You could probably just make member_id and charity_comp_id unique by enforcing a UNIQUE index on that table, any attempt to add another row then throws a particular mysql error message upon whose appearance you can fork your code, generate a warning or log it etc.
That'll save the extra query to see if a record exists every time you get a bone fide vote (ie the vast majority of the time, no?)
As far as votes go, at least in this situation, I would probably go with the insert ignore option. What would be the point of showing an error? If they've already voted on that one, just let them move on. I wouldn't want to stop the flow of what they're doing (for usability reasons) just to tell them something as simple as "You've already voted for this". I'm sure they won't care enough about that to justify the interruption in their workflow.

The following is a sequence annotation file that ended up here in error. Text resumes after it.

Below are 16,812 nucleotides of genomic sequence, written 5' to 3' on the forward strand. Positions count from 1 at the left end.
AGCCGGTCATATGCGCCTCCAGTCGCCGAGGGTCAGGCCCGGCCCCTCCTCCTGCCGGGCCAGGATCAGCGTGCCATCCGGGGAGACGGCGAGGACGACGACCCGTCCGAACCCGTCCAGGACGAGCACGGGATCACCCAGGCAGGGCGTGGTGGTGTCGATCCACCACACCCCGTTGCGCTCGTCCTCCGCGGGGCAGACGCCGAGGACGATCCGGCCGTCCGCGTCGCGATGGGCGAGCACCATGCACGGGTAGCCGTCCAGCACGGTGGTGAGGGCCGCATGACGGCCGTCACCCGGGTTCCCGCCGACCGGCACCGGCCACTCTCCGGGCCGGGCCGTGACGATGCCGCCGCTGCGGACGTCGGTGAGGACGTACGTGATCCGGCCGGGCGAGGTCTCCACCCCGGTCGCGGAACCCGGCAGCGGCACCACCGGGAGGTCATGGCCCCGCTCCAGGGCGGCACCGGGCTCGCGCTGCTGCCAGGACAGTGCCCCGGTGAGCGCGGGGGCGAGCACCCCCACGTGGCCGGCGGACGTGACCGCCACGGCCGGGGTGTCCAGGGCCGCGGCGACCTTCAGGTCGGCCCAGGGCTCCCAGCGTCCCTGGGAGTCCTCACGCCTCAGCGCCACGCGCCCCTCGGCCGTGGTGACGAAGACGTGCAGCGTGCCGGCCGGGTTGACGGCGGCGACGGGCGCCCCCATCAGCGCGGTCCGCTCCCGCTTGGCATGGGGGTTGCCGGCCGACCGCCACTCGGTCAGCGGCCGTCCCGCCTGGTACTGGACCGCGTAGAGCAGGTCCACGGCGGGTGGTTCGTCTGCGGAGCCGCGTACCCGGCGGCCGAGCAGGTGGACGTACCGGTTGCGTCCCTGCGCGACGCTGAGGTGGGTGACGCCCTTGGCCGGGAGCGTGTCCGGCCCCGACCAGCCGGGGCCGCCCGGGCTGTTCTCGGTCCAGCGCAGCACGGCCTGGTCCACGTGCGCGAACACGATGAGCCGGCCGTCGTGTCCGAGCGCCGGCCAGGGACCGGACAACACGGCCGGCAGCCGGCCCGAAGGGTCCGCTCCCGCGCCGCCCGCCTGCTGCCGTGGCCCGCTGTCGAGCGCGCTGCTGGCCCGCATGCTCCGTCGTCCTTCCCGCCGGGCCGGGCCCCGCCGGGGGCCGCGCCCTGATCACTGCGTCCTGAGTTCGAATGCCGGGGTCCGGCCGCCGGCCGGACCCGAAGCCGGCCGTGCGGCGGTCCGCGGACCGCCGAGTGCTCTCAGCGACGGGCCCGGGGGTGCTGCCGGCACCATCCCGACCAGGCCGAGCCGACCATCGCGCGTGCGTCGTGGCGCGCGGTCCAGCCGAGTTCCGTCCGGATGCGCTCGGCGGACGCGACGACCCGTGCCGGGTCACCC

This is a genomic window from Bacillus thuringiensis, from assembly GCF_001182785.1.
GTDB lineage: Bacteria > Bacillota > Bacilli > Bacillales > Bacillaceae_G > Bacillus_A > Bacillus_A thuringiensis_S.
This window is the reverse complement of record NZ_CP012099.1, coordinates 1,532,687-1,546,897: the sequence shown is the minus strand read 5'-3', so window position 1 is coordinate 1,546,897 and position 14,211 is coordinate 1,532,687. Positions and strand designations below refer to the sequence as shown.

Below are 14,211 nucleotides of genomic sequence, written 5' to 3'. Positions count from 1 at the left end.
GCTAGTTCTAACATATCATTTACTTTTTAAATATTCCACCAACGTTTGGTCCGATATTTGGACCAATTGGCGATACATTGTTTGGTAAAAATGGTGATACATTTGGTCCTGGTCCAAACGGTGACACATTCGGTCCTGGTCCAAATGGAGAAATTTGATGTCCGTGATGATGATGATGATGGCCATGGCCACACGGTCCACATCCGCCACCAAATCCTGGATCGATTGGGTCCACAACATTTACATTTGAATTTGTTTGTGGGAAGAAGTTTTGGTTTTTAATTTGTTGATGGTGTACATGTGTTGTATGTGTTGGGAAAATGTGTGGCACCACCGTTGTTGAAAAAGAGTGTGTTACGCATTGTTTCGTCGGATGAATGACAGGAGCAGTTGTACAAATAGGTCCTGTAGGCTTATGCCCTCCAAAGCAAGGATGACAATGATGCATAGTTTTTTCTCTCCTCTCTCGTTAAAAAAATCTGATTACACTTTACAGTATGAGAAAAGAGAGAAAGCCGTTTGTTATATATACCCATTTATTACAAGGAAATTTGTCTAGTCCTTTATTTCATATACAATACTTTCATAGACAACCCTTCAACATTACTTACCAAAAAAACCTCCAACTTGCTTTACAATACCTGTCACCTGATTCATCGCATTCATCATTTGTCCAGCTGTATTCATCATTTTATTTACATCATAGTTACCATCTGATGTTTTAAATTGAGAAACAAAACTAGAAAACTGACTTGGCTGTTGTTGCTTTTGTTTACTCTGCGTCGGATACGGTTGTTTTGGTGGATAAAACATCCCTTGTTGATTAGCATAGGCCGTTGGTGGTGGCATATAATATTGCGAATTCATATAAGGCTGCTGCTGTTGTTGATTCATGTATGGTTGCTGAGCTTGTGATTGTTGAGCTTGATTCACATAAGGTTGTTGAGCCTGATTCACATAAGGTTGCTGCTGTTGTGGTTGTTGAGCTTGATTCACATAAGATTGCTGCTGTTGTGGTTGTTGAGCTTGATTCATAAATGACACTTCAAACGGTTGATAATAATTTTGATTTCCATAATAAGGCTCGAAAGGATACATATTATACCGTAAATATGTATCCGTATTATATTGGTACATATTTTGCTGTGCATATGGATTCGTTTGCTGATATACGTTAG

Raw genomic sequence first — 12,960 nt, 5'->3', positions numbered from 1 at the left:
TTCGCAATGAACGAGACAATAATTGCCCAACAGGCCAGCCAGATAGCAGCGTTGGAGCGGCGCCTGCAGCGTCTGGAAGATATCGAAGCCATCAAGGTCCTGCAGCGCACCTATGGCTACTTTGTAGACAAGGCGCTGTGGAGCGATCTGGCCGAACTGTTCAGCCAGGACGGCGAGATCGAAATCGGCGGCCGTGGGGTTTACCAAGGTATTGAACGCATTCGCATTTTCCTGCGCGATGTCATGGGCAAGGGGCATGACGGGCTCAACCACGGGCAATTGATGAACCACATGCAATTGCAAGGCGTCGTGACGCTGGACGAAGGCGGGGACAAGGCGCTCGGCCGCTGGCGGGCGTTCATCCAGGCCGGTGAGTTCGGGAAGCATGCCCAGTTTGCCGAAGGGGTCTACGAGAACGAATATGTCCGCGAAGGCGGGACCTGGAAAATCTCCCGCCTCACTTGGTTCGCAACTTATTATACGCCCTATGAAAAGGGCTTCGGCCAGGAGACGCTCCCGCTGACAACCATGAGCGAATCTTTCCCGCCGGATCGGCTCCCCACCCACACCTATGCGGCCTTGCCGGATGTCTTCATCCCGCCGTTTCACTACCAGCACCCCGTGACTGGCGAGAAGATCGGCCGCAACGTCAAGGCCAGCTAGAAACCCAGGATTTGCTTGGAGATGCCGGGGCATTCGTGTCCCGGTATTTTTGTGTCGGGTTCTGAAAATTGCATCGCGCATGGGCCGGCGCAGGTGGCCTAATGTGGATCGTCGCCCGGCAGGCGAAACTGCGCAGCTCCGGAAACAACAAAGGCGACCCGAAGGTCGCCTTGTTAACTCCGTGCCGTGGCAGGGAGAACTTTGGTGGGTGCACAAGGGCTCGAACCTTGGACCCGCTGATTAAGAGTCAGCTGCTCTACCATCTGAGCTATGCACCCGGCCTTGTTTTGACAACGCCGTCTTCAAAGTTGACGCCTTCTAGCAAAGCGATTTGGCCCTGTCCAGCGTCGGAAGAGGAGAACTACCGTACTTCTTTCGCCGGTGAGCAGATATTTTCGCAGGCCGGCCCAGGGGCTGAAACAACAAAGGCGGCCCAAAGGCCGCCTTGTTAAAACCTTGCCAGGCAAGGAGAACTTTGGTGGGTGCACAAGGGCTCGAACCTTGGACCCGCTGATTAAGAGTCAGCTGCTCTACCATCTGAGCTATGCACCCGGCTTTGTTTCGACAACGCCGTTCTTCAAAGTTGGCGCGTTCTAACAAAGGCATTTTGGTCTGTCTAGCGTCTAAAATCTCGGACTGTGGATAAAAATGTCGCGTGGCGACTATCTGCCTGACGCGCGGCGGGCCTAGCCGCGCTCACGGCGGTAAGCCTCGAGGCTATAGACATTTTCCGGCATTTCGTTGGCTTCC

As far as resources go... there wouldn't be much difference in performance. You're hitting the DB either way. Either to check if the vote is already there, or to perform an insert that never actually happens.
Another option would be to check if they've voted for that charity already when the user loads the page. Then you could grey-out/disable the voting option so they can't vote. Then they'd already know that they've voted on it before they try to vote again. You can combine that with the insert ignore option on the back end to prevent them from manually going to vote.php?charity_id=1 (or whatever your URL scheme is) and voting again when you've disabled the vote link.